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CREDITS: 5 Units

Introduction to history of the West and its connections to rest of world from 843 to 1715. Profound social, political, cultural, and intellectual changes that affected development of modern world. Topics covered include economic, social, and cultural aspects of feudal system; relationship between Church and empire; new religious movements (including the Reformation); formation of nation-states; relationship between Western Europe and non-European and non-Christian people and traditions.

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CREDITS: 5 Units

Survey of development of jazz in American culture. Discussion of different compositional/performance techniques and approaches that distinguish different sub-styles of jazz from one another, as well as key historical figures that shaped development of jazz from its early years through modern jazz. Important historical social issues (segregation, Depression, World War II, Civil Rights Movement) that intersect with history of U.S. and jazz music.

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CREDITS: 5 Units

Overview of Mexican, Central American, and Latina/Latino immigration to U.S., examining social, political, and economic contexts out of which different waves of Latin American immigration have occurred.

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CREDITS: 4 US credits

Study of selected philosophers or themes in history of philosophy from different periods (e.g. ancient and medieval, medieval and early modern).

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CREDITS: 5 Units

Special topics in history of Middle Ages, including religion in society, justice and law, politics of war and diplomacy, economic upheaval and renewal, and cultural representations. May be repeated for maximum of 16 units with topic and/or instructor change.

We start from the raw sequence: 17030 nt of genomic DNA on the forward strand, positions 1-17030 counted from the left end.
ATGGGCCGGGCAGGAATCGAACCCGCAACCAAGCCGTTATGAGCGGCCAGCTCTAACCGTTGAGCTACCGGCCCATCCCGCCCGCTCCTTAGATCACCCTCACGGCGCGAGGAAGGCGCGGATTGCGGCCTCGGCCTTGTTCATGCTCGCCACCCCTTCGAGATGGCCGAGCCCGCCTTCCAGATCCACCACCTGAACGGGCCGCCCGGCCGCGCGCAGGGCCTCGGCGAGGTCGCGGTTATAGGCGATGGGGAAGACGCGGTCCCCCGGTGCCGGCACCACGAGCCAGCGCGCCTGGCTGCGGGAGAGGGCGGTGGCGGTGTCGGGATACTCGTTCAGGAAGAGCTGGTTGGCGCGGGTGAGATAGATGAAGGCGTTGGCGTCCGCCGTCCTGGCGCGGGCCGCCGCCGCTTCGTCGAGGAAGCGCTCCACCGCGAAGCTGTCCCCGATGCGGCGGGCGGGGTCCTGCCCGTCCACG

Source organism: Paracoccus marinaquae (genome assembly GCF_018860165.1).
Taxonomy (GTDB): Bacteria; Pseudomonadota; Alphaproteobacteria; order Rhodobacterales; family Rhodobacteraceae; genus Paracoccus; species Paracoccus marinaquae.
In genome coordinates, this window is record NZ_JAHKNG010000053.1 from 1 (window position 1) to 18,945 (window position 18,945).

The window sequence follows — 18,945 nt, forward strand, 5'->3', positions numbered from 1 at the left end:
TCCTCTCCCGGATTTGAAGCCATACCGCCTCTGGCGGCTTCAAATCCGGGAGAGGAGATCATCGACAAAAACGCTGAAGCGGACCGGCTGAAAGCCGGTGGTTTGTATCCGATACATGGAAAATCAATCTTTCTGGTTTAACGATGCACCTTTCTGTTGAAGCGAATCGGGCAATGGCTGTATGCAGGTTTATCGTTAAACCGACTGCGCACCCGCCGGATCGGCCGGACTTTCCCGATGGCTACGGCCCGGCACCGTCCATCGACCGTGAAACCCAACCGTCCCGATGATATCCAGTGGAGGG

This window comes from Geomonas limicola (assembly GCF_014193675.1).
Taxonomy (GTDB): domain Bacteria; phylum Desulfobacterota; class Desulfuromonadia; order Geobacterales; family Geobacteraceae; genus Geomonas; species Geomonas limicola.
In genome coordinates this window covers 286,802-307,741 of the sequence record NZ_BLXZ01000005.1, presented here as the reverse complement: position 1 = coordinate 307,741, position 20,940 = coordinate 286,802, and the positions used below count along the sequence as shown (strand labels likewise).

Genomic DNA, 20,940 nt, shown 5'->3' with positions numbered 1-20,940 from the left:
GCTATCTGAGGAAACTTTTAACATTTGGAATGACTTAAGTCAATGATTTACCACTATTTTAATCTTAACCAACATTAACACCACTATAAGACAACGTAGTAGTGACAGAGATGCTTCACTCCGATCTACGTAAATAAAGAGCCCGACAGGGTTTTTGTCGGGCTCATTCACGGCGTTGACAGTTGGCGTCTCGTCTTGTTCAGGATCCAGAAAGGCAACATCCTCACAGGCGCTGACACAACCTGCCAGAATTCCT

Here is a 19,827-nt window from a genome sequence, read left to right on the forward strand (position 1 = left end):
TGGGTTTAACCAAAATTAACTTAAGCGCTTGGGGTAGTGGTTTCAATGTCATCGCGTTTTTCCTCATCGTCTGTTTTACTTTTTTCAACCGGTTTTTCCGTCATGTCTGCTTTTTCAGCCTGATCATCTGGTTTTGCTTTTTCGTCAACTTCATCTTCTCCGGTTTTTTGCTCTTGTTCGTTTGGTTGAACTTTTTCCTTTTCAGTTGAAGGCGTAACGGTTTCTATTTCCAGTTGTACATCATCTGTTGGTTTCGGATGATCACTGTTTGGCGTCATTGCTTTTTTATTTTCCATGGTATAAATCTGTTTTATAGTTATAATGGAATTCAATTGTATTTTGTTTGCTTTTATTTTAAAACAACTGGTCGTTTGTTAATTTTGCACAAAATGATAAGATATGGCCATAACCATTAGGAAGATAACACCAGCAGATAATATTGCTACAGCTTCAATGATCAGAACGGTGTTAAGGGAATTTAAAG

Middle Ages played critical role in construction of modern Western sexual and gender identities, as well as its conception of love and romance. Through close reading of primary sources, exploration of treatment of sex and sexuality in Middle Ages. Topics include love and romance, gender relations, homosexuality, marriage and adultery, gynecology and medicine, prostitution, masturbation, sexual deviancy, and eroticism.

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CREDITS: 10 UK credits (24 contact hours + independent study & full-day excursion)
OFFERED: Session 2

The module aims to provide students with an understanding of the origins, main features and impact of the Jacobite movement, and aims to place Scotland’s experience of Jacobitism within its wider British and European context. It seeks to deepen historical and transferable skills already acquired or to assist students coming to history as a discipline for the first time in acquiring such skills.

CREDITS: 10 UK credits (24 contact hours + independent study & full-day excursion)
OFFERED: Session 1 and 2

Between 1563 and 1736, during years of political and religious turmoil, around 4,000 people were accused of witchcraft in Scotland. This module will examine this significant aspect of Scottish history, looking at the phenomenon of witchcraft belief as part of early-modern culture, as well as its prosecution. Other themes that will be covered include: religion, popular culture, law and order, illness and death, community tensions and gender issues. We will also consider the continuity and development of ideas about magic and witchcraft.

The module aims to provide students with a thorough understanding of the phenomena of witchcraft belief and prosecution in Scotland between the sixteenth and eighteenth centuries. The focus of the module will be mostly on social and cultural themes but an understanding of the political, economic and religious context will be important.

Excursion(s): This module will visit the village of Dunning, Maggie Wall’s monument near Dunning, Robert Kirk’s burial site and the Fairy Tree at Aberfoyle, all sites related to early modern witchcraft in Scotland.